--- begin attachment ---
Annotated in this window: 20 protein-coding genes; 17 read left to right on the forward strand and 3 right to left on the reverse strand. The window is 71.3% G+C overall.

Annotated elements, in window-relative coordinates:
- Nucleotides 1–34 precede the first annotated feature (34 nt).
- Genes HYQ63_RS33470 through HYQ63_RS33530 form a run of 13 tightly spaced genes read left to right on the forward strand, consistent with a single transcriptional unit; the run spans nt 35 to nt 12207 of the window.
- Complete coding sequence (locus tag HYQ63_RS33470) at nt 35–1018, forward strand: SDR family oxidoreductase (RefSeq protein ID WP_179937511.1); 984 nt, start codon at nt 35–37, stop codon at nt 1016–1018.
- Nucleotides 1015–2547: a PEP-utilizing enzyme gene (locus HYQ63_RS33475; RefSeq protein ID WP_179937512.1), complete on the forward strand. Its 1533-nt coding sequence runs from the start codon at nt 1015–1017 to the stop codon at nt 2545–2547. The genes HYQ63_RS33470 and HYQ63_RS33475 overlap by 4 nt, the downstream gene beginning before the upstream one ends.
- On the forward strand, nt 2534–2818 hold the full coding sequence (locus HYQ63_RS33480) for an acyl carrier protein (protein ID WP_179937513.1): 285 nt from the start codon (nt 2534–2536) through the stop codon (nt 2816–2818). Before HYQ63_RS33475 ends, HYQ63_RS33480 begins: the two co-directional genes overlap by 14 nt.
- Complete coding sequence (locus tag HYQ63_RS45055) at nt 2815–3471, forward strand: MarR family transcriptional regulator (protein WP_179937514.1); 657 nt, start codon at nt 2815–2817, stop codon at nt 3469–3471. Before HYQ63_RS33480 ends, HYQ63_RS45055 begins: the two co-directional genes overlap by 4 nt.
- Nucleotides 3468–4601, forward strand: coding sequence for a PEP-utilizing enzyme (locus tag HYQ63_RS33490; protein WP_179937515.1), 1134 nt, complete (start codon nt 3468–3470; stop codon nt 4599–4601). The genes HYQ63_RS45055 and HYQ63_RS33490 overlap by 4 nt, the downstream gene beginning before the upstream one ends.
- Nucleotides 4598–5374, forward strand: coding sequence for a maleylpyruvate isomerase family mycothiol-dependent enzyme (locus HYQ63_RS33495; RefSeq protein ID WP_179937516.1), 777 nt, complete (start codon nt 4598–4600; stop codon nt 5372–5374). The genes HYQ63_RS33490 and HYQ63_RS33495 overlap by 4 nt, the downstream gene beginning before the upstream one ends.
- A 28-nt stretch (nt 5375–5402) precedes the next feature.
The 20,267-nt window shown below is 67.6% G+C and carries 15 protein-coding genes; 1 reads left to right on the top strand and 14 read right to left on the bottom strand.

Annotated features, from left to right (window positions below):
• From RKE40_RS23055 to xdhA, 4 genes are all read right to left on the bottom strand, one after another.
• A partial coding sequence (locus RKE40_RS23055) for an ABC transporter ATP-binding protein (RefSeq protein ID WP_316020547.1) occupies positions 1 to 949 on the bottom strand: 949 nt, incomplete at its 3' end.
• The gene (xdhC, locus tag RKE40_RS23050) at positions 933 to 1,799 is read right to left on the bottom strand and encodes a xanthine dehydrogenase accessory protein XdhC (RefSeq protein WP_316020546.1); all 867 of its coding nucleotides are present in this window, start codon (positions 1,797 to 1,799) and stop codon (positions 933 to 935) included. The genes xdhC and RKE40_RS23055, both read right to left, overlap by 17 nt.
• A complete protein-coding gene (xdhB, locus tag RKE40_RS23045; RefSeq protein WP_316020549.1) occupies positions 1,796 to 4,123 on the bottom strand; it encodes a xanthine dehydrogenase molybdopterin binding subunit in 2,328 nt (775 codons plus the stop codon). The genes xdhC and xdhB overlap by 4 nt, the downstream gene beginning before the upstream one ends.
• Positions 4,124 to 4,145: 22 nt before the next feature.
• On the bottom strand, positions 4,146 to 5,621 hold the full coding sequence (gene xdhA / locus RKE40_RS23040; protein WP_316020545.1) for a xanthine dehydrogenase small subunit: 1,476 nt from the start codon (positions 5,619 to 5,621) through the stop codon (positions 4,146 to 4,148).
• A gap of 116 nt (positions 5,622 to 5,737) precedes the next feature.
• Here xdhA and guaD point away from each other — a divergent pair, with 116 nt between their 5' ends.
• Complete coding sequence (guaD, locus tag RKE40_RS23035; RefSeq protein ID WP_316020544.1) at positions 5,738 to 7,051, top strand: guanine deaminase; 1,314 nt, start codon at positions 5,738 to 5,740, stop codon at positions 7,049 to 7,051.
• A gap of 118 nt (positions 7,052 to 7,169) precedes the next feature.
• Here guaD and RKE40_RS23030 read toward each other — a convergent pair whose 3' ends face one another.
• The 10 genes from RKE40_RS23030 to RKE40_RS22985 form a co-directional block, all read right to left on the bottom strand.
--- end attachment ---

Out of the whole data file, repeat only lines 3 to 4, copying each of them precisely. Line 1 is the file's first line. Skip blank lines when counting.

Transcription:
- Nucleotides 1–34 precede the first annotated feature (34 nt).
- Genes HYQ63_RS33470 through HYQ63_RS33530 form a run of 13 tightly spaced genes read left to right on the forward strand, consistent with a single transcriptional unit; the run spans nt 35 to nt 12207 of the window.